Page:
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Memo Of The Week

Public Concern over Fallout Related to Nuclear Power Plant in Japan

According to the Nuclear Regulatory Commission (NRC), given the thousands of miles between the two countries, Hawaii, Alaska, the US Territories and the U.S West Coast are not “expected to experience any harmful levels of radioactivity.” However, in an effort to address any concerns that the public has about potential radiation exposure due to the recent Tsunami that hit Japan, we’d like the community to be aware that Mendocino County staff are continuing to receive up-to-date information.

In the event that radiation exposure is imminent, Public Health will declare a State of Emergency. In such an event we would work with the State Department of Public Health and local pharmacies to dispense Potassium/Iodide (KI). It’s been brought to our attention that people have or are attempting to stock up. It’s important to know more about Potassium/Iodide. For complete information about KI, go to

We are not advising that anyone take precautionary measures at this time as there may be contraindications for certain populations.

The California Department of Public Health has set up a public information hotline to answer questions related to this topic. Please call (916) 341-3947.

Contact: Craig McMillan, M.D., PHO, Mendocino County Health & Human Services. (707) 472-2777. Email:


  1. chuck becker March 18, 2011

    Late night from the northernmost reaches of Marin, I’m noticing a faint blue glow on the western horizon. No fooling: my prayers to and for the Japanese.

  2. Steve March 22, 2011

    A Joint Statement from the American Association of Clinical Endocrinologists, the American Thyroid Association, The Endocrine Society, & the Society of Nuclear Medicine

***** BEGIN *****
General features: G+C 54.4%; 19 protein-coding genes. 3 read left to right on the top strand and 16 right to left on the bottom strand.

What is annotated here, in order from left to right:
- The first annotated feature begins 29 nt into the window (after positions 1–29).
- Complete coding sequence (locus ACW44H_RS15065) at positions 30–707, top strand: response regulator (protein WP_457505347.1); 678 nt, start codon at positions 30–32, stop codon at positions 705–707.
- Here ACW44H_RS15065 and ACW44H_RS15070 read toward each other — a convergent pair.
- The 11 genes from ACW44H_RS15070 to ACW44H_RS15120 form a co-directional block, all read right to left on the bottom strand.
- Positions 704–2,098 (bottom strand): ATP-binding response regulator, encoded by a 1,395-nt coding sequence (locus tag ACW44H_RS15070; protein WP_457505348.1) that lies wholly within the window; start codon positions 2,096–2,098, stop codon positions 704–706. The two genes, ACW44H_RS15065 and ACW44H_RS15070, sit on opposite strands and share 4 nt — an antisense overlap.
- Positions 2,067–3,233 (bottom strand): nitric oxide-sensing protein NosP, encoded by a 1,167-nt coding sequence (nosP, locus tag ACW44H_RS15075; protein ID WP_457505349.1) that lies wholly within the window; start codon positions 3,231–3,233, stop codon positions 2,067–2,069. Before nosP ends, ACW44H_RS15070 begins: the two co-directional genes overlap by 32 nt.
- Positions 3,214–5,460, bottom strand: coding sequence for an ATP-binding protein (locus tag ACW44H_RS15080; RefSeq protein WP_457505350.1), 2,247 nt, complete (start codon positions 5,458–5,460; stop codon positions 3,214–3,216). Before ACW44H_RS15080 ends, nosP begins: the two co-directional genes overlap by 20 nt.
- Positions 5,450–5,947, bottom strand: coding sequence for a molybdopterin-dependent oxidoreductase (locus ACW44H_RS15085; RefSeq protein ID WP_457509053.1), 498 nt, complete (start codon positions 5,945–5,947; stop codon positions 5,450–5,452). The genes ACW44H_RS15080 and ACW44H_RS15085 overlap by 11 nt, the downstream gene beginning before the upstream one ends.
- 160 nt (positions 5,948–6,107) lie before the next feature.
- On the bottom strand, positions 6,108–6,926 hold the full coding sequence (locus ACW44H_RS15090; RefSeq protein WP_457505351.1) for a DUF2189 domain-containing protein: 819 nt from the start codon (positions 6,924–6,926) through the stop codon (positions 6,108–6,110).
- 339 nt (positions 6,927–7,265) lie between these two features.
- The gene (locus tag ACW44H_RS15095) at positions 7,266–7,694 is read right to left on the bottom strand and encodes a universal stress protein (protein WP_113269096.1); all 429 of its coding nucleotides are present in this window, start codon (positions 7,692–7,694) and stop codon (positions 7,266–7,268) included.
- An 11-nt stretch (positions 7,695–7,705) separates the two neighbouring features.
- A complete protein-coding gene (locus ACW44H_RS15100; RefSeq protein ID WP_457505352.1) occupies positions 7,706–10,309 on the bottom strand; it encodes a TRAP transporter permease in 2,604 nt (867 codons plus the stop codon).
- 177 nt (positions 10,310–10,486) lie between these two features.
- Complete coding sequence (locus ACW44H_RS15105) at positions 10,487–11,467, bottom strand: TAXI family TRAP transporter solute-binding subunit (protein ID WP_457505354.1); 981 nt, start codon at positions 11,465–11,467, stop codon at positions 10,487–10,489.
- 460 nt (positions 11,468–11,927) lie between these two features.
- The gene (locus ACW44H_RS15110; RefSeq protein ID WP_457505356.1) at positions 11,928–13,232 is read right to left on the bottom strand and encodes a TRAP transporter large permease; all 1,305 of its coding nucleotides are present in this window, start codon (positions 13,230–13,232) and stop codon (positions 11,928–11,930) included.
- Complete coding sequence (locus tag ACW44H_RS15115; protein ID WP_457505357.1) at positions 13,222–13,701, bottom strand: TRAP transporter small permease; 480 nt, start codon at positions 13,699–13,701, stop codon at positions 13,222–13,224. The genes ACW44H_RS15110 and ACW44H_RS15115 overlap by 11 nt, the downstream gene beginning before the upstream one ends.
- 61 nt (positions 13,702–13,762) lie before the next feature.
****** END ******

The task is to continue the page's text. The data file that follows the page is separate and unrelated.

March 18, 2011

    The recent nuclear reactor accident in Japan due to the earthquake and tsunami has raised fears of radiation exposure to populations in North America from the potential plume of radioactivity crossing the Pacific Ocean. The principal radiation source of concern is radioactive iodine including iodine-131, a radioactive isotope that presents a special risk to health because iodine is concentrated in the thyroid gland and exposure of the thyroid to high levels of radioactive iodine may lead to development of thyroid nodules and thyroid cancer years later. During the Chernobyl nuclear plant accident in 1986, people in the surrounding region were exposed to radioactive iodine principally from intake of food and milk from contaminated farmlands. As demonstrated by the Chernobyl experience, pregnant women, fetuses, infants and children are at the highest risk for developing thyroid cancer whereas adults over age 20 are at negligible risk.

    Radioiodine uptake by the thyroid can be blocked by taking potassium iodide (KI) pills or solution, most importantly in these sensitive populations. However, KI should not be taken in the absence of a clear risk of exposure to a potentially dangerous level of radioactive iodine because potassium iodide can cause allergic reactions, skin rashes, salivary gland inflammation, hyperthyroidism or hypothyroidism in a small percentage of people. Since radioactive iodine decays rapidly, current estimates indicate there will not be a hazardous level of radiation reaching the United States from this accident. When an exposure does warrant KI to be taken, it should be taken as directed by physicians or public health authorities until the risk for significant exposure to radioactive iodine dissipates, but probably for no more than 1-2 weeks. With radiation accidents, the greatest risk is to populations close to the radiation source. While some radiation may be detected in the United States and its territories in the Pacific as a result of this accident, current estimates indicate that radiation amounts will be little above baseline atmospheric levels and will not be harmful to the thyroid gland or general health.

    We discourage individuals needlessly purchasing or hoarding of KI in the United States. Moreover, since there is not a radiation emergency in the United States or its territories, we do not support the ingestion of KI prophylaxis at this time. Our professional societies will continue to monitor potential risks to health from this accident and will issue amended advisories as warranted.

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